As for transparency with its shareholders, Apple is actually very open -- respected as being one of the best companies on the planet for providing shareholders with pertinent information. The only area in which it had been faulted is whether it had been sufficiently candid about Steve Job's declining health.
Paradoxically Apple's success is largely due to another kind of openness. The iPhone or iPad are nice pieces of hardware, but that's not what created their market success. But by opening up what are called "application programming interfaces" Apple has enabled its customers and the world of software developers to build apps on its platform. In this sense Apple's corporate borders are quite open and porous. It is a design and marketing company at the heart of an enormous business web of suppliers and software developers -- based on openness.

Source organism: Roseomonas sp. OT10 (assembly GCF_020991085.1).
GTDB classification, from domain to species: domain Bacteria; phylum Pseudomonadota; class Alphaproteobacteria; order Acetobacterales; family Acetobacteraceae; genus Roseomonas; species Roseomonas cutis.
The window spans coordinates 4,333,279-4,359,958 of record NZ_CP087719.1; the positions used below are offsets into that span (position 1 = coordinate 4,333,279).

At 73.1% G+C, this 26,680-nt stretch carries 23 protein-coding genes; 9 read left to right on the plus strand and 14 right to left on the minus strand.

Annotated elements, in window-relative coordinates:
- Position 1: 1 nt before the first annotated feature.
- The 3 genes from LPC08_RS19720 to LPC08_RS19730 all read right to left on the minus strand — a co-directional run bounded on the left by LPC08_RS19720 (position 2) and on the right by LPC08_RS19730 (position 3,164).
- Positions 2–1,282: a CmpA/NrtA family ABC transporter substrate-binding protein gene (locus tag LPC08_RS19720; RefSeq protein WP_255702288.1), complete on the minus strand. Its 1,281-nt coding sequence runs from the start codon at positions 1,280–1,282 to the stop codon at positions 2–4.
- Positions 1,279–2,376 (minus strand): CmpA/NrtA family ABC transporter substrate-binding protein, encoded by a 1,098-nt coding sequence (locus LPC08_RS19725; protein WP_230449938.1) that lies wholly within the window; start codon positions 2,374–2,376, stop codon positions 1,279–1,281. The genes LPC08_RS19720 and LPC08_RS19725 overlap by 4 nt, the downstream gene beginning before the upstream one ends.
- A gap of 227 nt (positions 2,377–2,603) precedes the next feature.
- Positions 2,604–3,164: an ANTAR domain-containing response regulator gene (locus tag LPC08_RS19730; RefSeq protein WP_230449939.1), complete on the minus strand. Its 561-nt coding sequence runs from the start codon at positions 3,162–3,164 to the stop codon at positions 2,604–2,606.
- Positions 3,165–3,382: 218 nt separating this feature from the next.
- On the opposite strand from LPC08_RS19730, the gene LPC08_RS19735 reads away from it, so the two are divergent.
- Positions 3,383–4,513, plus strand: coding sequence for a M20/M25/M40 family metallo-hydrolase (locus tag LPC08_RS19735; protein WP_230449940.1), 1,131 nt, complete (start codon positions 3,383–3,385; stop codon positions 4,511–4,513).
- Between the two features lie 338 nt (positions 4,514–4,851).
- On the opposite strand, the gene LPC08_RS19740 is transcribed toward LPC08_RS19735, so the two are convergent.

To be sure, Apple is obsessed with guarding its intellectual property and has sought refuge in outmoded intellectual property laws and in courts that today stifle innovation in our economy. But increasingly this comes at a cost, too. Android, the open-source software platform developed by Google, quickly became the dominant operating system in the mobile marketplace. Open-source software stimulates creativity and attracts attention, and over time openness tends to win out in the market.
Google was smart to release the Android software's inner workings so that manufacturers could tweak the operating system to their specific devices. Other companies have made equally smart moves. IBM gave away $400 million worth of software to the open-source Linux movement and in exchange received billions of dollars in savings and new business.